“This is my child,” replied Ms. Ketteridge, holding the painting close to her with the back of the painting visible and her body obscuring the artwork. “I’m keeping this awful painting until you’ve made your wretched little toyshop suitable for sensitive children.”

            The door to the shop opened. Denzel turned to see Florence returning; she’d been elsewhere doing something. Her eyes agog, looking around at the mayhem, the door closed behind her. “Denzel?” she asked her husband.

            “If this is your husband,” Ms. Ketteridge answered Florence, “you should teach him one or two things about equality.” Ms. Ketteridge turned back to Denzel. “We are staying at the Golden Plough Inn this evening. In the morning, we will return here. If we find there are no toys designated particularly to boys or girls but are offered to all children, equally, then I will return this appalling painting to you, provided you keep it in whatever creepy little home you occupy.”

            Denzel wearily shook his head, not refusing her as much as trying to comprehend her. “Why not simply buy your daughter a truck?” he asked her.

            “And leave here with you thinking this painting is acceptable? Never!”

            Holding the painting against her chest with both her arms, Ms. Ketteridge stormed towards the door, her daughter following. Florence stepped back and out of their way.

            “Madison, darling,” said Ms. Ketteridge, “the door…”

            Her daughter hurried around her to the door, which she opened. Denzel and Florence watched them leave with Denzel and Florence’s painting, the door closing behind them.

            The customer who’d watched the commotion and must have heard every word in argument, walked quickly to the door. Without facing Denzel or Florence, he opened the door and left. The door closed again.

            With only two of them left in the shop, Florence stepped closer to her husband. He told her every detail of his experience with Ms. Ketteridge and her daughter.

            “We could call the police,” said Florence.

            “No, Mother,” answered Denzel, shaking his head, as he’d learnt to say in front of their children decades earlier and occasionally said again. “This is still meant to be a toy store: a happy place.”

            Denzel knelt down on the floor, where he stood neatly upright every doll and toy that Ms. Ketteridge had knocked over. He tidied the shelves so the view from outside through the window was neat again, with even the easel standing properly erect, but without a painting on it.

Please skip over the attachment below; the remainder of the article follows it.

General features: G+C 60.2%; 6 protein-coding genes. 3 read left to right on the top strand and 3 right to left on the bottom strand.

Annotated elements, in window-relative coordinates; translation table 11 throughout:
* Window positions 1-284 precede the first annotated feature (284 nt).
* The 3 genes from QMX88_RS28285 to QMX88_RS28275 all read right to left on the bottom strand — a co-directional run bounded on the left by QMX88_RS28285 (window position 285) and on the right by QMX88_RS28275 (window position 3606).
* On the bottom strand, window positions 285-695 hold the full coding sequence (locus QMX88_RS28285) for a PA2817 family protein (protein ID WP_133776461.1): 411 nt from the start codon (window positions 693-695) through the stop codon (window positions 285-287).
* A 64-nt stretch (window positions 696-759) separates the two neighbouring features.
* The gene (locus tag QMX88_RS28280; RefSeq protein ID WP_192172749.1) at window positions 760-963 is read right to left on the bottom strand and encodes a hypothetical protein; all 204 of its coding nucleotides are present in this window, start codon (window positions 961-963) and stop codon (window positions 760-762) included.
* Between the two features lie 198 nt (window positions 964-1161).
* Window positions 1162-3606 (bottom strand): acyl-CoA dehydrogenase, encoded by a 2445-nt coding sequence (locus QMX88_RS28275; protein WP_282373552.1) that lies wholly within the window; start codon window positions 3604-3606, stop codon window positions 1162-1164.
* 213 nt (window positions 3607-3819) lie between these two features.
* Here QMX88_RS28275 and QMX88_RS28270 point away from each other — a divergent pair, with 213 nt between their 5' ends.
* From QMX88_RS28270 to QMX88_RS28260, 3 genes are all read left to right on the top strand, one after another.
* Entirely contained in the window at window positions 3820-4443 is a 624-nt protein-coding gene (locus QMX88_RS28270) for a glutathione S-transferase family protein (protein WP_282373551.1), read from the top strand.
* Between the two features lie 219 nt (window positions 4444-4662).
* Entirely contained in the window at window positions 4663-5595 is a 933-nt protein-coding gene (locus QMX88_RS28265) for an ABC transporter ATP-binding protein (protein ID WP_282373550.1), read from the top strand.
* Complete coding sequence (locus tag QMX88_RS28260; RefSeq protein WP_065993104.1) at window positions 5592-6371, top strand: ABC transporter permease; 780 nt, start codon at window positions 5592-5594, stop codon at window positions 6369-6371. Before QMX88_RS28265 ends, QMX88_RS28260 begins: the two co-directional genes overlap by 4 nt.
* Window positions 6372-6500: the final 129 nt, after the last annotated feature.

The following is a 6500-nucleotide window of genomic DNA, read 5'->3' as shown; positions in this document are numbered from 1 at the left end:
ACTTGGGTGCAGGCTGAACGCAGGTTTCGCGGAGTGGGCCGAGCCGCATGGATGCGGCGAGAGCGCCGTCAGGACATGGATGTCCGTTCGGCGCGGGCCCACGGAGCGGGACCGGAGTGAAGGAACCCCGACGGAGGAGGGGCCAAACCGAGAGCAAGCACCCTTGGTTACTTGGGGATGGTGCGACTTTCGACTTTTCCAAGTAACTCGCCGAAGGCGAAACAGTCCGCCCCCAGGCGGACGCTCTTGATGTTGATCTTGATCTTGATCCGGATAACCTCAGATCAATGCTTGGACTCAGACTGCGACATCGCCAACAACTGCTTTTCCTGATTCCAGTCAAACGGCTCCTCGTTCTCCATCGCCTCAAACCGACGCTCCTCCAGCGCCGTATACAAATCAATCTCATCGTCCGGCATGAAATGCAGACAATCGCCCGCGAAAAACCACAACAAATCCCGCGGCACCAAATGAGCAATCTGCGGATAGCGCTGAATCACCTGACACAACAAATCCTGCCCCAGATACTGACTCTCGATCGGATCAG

A woman entered the store, with presumably her daughter. More customers soon followed, some buying things, some not, as happened. A little muted from her normal chirpiness, Florence spoke and smiled with them. She completed their purchases, while Denzel inspected every sign and display in the store, every shelf and space, for anything that suggested boys played with the toys Denzel had only ever seen boys play with, or that girls played with the toys that Denzel had only ever seen girls play with.

            Teddy bears were all right. Boys and girls played with teddy bears. Adults bought teddy bears.

            Each time Denzel found a colorful cardboard box picturing the toy inside it, with a child of the only gender that he’d seen playing with that toy, or even examining it in the store, Denzel hid the box behind other boxes. Where there were no other boxes to conceal them, he stowed them in a cupboard, to bring out again the next day after Ms. Ketteridge and her daughter left.

            As he checked, Denzel mulled over the realization that Ms. Ketteridge and her daughter hadn’t bought anything. They’d never appeared like they would buy anything. They’d never looked at any toys, in so far as he had seen, or asked about any toy in particular. Their only interest had been the painting, it seemed. Perhaps they saw it through the window and entered the store because of it, without ever any interest in the trucks or other toys for sale?

            There’d never been a government or other inspector as daunting as the one, or two, due to revisit Denzel and Florence’s toyshop the next morning. Cleanliness and safety, so immaculate in the store and throughout Peddler’s Village, were of no consequence to Ms. Ketteridge. Not only were her rules stricter than other rules governing a toyshop, but she was more zealous than mere government officials in enforcing them.

            No number of mugs of hot chocolate or extra spoonsful of chocolate powder calmed Denzel that day. When he had the chance, he slipped away and bought Florence and him a packet of marshmallows. He knew he shouldn’t, without their grandchildren visiting, but he felt he needed something sugary to alleviate his thoughts of Ms. Ketteridge.